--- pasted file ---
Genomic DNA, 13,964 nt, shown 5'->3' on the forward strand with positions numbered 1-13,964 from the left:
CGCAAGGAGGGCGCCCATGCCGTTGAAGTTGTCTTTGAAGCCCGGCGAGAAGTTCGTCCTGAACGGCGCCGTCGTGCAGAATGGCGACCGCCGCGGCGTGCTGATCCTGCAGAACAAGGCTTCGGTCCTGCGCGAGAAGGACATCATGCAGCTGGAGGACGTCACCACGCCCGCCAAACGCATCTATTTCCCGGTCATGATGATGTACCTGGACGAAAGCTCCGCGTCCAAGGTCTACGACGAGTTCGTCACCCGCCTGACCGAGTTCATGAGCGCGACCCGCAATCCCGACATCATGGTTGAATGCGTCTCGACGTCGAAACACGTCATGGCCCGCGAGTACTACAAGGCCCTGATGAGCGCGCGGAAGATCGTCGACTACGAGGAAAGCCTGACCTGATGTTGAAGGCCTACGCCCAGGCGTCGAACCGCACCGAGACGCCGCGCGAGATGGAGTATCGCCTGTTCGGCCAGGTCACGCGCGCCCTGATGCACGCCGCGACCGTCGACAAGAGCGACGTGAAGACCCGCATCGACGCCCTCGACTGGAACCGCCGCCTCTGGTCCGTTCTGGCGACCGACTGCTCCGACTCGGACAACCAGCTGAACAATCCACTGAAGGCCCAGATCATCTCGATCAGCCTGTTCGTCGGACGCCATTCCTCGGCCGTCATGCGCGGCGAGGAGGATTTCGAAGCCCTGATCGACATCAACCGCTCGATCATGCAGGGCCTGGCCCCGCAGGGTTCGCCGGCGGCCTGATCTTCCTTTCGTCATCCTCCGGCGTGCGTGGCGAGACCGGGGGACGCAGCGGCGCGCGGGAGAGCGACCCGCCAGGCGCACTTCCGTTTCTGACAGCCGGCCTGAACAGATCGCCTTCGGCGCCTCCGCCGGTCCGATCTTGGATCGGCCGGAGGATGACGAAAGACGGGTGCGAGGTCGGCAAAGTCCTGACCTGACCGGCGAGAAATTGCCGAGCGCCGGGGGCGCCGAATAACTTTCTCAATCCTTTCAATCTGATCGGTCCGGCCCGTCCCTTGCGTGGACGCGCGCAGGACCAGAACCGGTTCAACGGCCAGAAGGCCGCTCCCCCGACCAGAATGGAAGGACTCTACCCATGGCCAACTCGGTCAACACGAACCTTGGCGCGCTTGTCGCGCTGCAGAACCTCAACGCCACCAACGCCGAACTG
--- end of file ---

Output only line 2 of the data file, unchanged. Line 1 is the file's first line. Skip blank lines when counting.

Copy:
CGCAAGGAGGGCGCCCATGCCGTTGAAGTTGTCTTTGAAGCCCGGCGAGAAGTTCGTCCTGAACGGCGCCGTCGTGCAGAATGGCGACCGCCGCGGCGTGCTGATCCTGCAGAACAAGGCTTCGGTCCTGCGCGAGAAGGACATCATGCAGCTGGAGGACGTCACCACGCCCGCCAAACGCATCTATTTCCCGGTCATGATGATGTACCTGGACGAAAGCTCCGCGTCCAAGGTCTACGACGAGTTCGTCACCCGCCTGACCGAGTTCATGAGCGCGACCCGCAATCCCGACATCATGGTTGAATGCGTCTCGACGTCGAAACACGTCATGGCCCGCGAGTACTACAAGGCCCTGATGAGCGCGCGGAAGATCGTCGACTACGAGGAAAGCCTGACCTGATGTTGAAGGCCTACGCCCAGGCGTCGAACCGCACCGAGACGCCGCGCGAGATGGAGTATCGCCTGTTCGGCCAGGTCACGCGCGCCCTGATGCACGCCGCGACCGTCGACAAGAGCGACGTGAAGACCCGCATCGACGCCCTCGACTGGAACCGCCGCCTCTGGTCCGTTCTGGCGACCGACTGCTCCGACTCGGACAACCAGCTGAACAATCCACTGAAGGCCCAGATCATCTCGATCAGCCTGTTCGTCGGACGCCATTCCTCGGCCGTCATGCGCGGCGAGGAGGATTTCGAAGCCCTGATCGACATCAACCGCTCGATCATGCAGGGCCTGGCCCCGCAGGGTTCGCCGGCGGCCTGATCTTCCTTTCGTCATCCTCCGGCGTGCGTGGCGAGACCGGGGGACGCAGCGGCGCGCGGGAGAGCGACCCGCCAGGCGCACTTCCGTTTCTGACAGCCGGCCTGAACAGATCGCCTTCGGCGCCTCCGCCGGTCCGATCTTGGATCGGCCGGAGGATGACGAAAGACGGGTGCGAGGTCGGCAAAGTCCTGACCTGACCGGCGAGAAATTGCCGAGCGCCGGGGGCGCCGAATAACTTTCTCAATCCTTTCAATCTGATCGGTCCGGCCCGTCCCTTGCGTGGACGCGCGCAGGACCAGAACCGGTTCAACGGCCAGAAGGCCGCTCCCCCGACCAGAATGGAAGGACTCTACCCATGGCCAACTCGGTCAACACGAACCTTGGCGCGCTTGTCGCGCTGCAGAACCTCAACGCCACCAACGCCGAACTG